R Error in lm.fit(x, y, offset, singular.ok , …) : 0 (non-NA) cases (2 Examples)

 

In this article, I’ll illustrate how to debug the “Error in lm.fit(x, y, offset = offset, singular.ok = singular.ok, …) : 0 (non-NA) cases” in the R programming language.

The table of content is structured like this:

Let’s get started…

 

Example Data

Let’s first construct some example data:

set.seed(9364593)                     # Create example data
data <- data.frame(y = rnorm(100), 
                   x1 = rnorm(100),
                   x2 = NA)
head(data)                            # Head of example data

 

table 1 data frame r error lm fit zero non na cases

 

Have a look at the previous table. It reveals that our example data is constructed of 100 rows and three columns.

 

Example 1: Reproduce the Error in lm.fit – 0 (non-NA) cases

The following R syntax illustrates how to replicate the “Error in lm.fit(x, y, offset = offset, singular.ok = singular.ok, …) : 0 (non-NA) cases” in the R programming language.

Let’s assume that we want to estimate a linear regression model using the lm function in R. Then, we might try to use the following R syntax:

lm(y ~ ., data)                       # Estimate model based on entire data set
# Error in lm.fit(x, y, offset = offset, singular.ok = singular.ok, ...) :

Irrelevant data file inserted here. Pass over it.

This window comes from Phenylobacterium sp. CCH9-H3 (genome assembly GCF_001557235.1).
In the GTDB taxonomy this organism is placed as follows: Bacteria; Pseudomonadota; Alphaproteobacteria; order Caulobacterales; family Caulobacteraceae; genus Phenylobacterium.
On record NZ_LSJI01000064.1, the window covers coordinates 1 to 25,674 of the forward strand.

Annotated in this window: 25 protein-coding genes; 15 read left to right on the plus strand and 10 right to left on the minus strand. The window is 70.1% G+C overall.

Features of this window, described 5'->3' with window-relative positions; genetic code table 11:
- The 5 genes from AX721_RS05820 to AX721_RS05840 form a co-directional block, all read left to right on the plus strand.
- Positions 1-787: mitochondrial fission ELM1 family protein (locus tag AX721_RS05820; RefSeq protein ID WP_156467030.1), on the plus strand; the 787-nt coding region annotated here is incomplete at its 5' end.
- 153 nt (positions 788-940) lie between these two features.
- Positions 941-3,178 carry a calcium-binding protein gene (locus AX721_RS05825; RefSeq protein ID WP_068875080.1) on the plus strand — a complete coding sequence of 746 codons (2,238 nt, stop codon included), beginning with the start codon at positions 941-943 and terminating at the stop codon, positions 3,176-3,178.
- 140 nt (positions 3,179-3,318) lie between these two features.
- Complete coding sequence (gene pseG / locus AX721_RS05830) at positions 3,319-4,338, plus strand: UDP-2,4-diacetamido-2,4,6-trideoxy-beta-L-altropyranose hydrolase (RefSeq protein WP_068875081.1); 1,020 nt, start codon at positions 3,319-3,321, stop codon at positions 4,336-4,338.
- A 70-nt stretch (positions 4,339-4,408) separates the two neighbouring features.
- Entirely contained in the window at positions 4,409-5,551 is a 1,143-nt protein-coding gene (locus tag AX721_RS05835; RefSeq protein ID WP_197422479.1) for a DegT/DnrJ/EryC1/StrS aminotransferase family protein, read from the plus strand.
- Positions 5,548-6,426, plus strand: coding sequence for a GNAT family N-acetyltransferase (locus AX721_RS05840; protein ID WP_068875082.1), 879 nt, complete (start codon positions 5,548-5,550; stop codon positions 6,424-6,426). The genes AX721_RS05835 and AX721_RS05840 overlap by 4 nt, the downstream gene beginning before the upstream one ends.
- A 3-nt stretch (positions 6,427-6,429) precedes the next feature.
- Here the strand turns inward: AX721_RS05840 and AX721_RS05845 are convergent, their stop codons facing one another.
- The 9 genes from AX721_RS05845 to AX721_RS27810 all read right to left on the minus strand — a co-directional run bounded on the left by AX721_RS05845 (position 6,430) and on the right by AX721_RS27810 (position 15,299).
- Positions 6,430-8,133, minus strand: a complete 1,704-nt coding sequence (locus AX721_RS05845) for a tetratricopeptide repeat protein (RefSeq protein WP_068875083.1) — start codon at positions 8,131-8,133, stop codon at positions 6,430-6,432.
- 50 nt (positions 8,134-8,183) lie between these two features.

#   0 (non-NA) cases

Unfortunately, the RStudio console returns the error message “0 (non-NA) cases”.

The reason for this is that one (or multiple) of our data frame columns contains only NA values. The lm function (and other modelling functions as well) can not handle such only NA predictors.

So how can we solve this problem?

 

Example 2: Fix the Error in lm.fit – 0 (non-NA) cases

The following R code explains how to deal with the “Error in lm.fit(x, y, offset = offset, singular.ok = singular.ok, …) : 0 (non-NA) cases”.

To avoid this message, we have to remove all independent variables that contain only missing values from our model.

In the following R code, I’m explicitly specifying that I want to use only the column x1 as predictor variable:

lm(y ~ x1, data)                      # Estimate model based on subset
# Call:
# lm(formula = y ~ x1, data = data)
# 
# Coefficients:
# (Intercept)           x1  
#    -0.15534      0.06922

As you can see, the lm function has returned a valid output without any error messages.

 

Video, Further Resources & Summary

Do you want to learn more about errors? Then I recommend watching the following video of my YouTube channel. In the video, I’m explaining the R programming code of this article:

 

The YouTube video will be added soon.

 

Furthermore, you might want to read the other posts on this homepage.

 

At this point you should know how to handle the “Error in lm.fit(x, y, offset = offset, singular.ok = singular.ok, …) : 0 (non-NA) cases” in R. If you have any additional comments and/or questions, let me know in the comments section.

 

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